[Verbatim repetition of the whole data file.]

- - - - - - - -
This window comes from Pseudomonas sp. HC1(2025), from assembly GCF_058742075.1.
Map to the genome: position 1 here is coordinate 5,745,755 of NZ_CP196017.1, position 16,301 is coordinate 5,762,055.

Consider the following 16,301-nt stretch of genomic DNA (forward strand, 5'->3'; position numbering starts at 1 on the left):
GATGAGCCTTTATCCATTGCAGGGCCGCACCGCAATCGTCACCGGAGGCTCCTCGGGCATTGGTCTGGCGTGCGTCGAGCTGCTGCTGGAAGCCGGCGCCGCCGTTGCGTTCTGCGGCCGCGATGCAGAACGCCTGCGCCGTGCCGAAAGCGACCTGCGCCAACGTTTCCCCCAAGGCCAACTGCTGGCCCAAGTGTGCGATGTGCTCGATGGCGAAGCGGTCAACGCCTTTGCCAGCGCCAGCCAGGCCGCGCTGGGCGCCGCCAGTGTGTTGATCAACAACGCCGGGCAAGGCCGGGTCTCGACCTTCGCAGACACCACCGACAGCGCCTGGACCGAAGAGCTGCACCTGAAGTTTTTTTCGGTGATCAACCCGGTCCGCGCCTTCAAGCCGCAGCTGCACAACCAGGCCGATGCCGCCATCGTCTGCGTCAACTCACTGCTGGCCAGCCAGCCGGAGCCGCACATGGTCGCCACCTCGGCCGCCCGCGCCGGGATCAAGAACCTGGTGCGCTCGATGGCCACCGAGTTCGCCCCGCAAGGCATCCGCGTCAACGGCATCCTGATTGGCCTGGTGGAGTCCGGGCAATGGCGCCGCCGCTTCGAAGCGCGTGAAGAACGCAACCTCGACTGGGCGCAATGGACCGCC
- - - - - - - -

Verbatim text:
This window comes from Pseudomonas sp. HC1(2025), from assembly GCF_058742075.1.
Map to the genome: position 1 here is coordinate 5,745,755 of NZ_CP196017.1, position 16,301 is coordinate 5,762,055.

Consider the following 16,301-nt stretch of genomic DNA (forward strand, 5'->3'; position numbering starts at 1 on the left):
GATGAGCCTTTATCCATTGCAGGGCCGCACCGCAATCGTCACCGGAGGCTCCTCGGGCATTGGTCTGGCGTGCGTCGAGCTGCTGCTGGAAGCCGGCGCCGCCGTTGCGTTCTGCGGCCGCGATGCAGAACGCCTGCGCCGTGCCGAAAGCGACCTGCGCCAACGTTTCCCCCAAGGCCAACTGCTGGCCCAAGTGTGCGATGTGCTCGATGGCGAAGCGGTCAACGCCTTTGCCAGCGCCAGCCAGGCCGCGCTGGGCGCCGCCAGTGTGTTGATCAACAACGCCGGGCAAGGCCGGGTCTCGACCTTCGCAGACACCACCGACAGCGCCTGGACCGAAGAGCTGCACCTGAAGTTTTTTTCGGTGATCAACCCGGTCCGCGCCTTCAAGCCGCAGCTGCACAACCAGGCCGATGCCGCCATCGTCTGCGTCAACTCACTGCTGGCCAGCCAGCCGGAGCCGCACATGGTCGCCACCTCGGCCGCCCGCGCCGGGATCAAGAACCTGGTGCGCTCGATGGCCACCGAGTTCGCCCCGCAAGGCATCCGCGTCAACGGCATCCTGATTGGCCTGGTGGAGTCCGGGCAATGGCGCCGCCGCTTCGAAGCGCGTGAAGAACGCAACCTCGACTGGGCGCAATGGACCGCC